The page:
With physical Trademarks, it’s easier to navigate. A company isn’t likely going to care much if there’s a reference to a character in a story having a debate with a friend over which soda company is the best. One like Coke, the other likes Pepsi. Which are real arguments in day-to-days, as is, and it’s easy to see Coke or Pepsi in movies on a regular basis.

Standard Character Trademarks are…harder. A phrase that is under a Standard Character Mark is something I wasn’t aware of until recently. I was actually wanting to quote John Cumming in one of his phrases ("wherever there is great power, lofty position, there is great responsibility") and shorten it down to something a bit more current, and then I came across the entire nightmare that is the Marvel Trademark over a phrase.

Referring to the quote I was intending to use, it came shy of two hundred years before Marvel put a Trademark on it in the early 2000s (2011 or 2012, I think), so I find the entire ‘Trademarking Phrases’ to be utterly ridiculous. Cumming’s quote was in the 1850s, and there are tons of similar quotes from roughly around that time. Including William Lamb, who, around the same time, said, "…the possession of great power necessarily implies great responsibility.”

Given the fact those quotes are almost 200yrs old, quoting the phrases is okay given the authors died over a hundred years ago. So, frankly, I would check if the quote you want to use is Trademarked, then check if it was said by someone else before the Trademark (if there is one), and, if there is a Trademark, see if there’s a way you could rephrase it and still contain the meaning you want.

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I mean, you can copyright generic words and sue people for putting it in the title of their work under the right circumstances. So unless it’s clearly public domain or you have the cash to fight a court battle I wouldn’t risk it.

This is why I hate copyright law (not that I’m an expert, just based on what I know), because for every legitimate innovation or idea it protects you have a case of some company weaponizing it to stifle competition.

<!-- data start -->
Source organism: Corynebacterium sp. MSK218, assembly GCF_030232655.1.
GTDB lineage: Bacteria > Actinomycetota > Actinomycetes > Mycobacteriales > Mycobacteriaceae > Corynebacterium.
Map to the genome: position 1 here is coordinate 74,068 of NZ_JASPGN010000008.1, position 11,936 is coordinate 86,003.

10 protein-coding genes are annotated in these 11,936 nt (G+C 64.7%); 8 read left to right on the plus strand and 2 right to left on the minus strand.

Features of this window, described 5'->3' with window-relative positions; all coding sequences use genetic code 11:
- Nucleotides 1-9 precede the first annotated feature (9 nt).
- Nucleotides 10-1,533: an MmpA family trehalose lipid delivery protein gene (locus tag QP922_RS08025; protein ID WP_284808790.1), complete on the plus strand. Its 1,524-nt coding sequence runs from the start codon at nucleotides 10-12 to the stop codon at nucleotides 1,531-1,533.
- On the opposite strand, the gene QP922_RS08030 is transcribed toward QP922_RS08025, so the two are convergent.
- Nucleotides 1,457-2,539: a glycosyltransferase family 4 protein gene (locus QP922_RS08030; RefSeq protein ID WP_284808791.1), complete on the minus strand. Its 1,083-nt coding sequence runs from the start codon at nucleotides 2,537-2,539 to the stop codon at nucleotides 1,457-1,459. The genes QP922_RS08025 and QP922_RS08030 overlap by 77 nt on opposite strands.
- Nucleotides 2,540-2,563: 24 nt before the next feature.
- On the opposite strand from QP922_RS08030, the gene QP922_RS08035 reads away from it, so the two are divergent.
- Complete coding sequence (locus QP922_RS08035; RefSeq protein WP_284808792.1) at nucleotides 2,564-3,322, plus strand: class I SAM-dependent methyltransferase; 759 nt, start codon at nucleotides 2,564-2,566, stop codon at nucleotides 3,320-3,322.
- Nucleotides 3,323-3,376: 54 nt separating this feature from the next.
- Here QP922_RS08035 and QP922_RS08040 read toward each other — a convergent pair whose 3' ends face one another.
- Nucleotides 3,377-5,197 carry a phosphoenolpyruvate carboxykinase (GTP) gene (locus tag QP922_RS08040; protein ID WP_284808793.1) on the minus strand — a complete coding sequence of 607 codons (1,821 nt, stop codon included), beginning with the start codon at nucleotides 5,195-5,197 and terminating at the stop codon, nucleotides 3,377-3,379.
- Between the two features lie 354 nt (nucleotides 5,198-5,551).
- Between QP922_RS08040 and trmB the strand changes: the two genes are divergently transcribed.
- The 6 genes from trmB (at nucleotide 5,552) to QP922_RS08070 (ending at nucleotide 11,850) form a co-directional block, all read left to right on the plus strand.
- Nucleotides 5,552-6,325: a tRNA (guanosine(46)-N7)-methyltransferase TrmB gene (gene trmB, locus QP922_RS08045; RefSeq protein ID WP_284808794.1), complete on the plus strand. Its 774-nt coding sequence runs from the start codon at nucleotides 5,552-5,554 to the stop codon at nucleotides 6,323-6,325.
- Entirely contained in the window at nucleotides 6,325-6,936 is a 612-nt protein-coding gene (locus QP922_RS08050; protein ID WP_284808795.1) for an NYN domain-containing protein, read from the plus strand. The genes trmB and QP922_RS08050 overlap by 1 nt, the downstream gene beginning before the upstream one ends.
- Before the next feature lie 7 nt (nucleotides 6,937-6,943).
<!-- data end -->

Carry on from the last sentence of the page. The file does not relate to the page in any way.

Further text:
Edit: Someone above already gave the advice to create a legally distinct version of the saying that gives the same meaning. That’s probably your best bet.

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You can check trademarks, but the fact is, IP including quotes and written material is frequently copyrighted by default, but NOT trademarked. Just because a quote isn’t trademarked, definitely does not mean you can use it. Old quotes are out of copyright restrictions as they do time out, but anything recent is likely to be totally out of bounds unless specifically released into the public domain.

Example: I haven’t trademarked anything from my last release, but you would be infringing copyright if you used quotes from it without my permission.
BUT
I used an old greek tragedy as the source of inspiration for it, which is totally fine legally, because it’s thousands of years old and firmly in the public domain.
If you wished to write your own take using the same source material, that would also be totally fine, BUT you would have to use the original book, not mine, the template for your version as mine is still under copyright.

This happens a lot, particularly with Disney (ie Ok to write a story about the little mermaid fable, but you’ll probably get sued into oblivion if you write a story using disney’s version of the little mermaid as your characters.)

Basically it can get very complicated, but the link I posted earlier is a good one. If the quote/IP/image etc is recent or trade marked. You can’t legally use it except where explicit permission has been granted (in person or via appropriate CC.)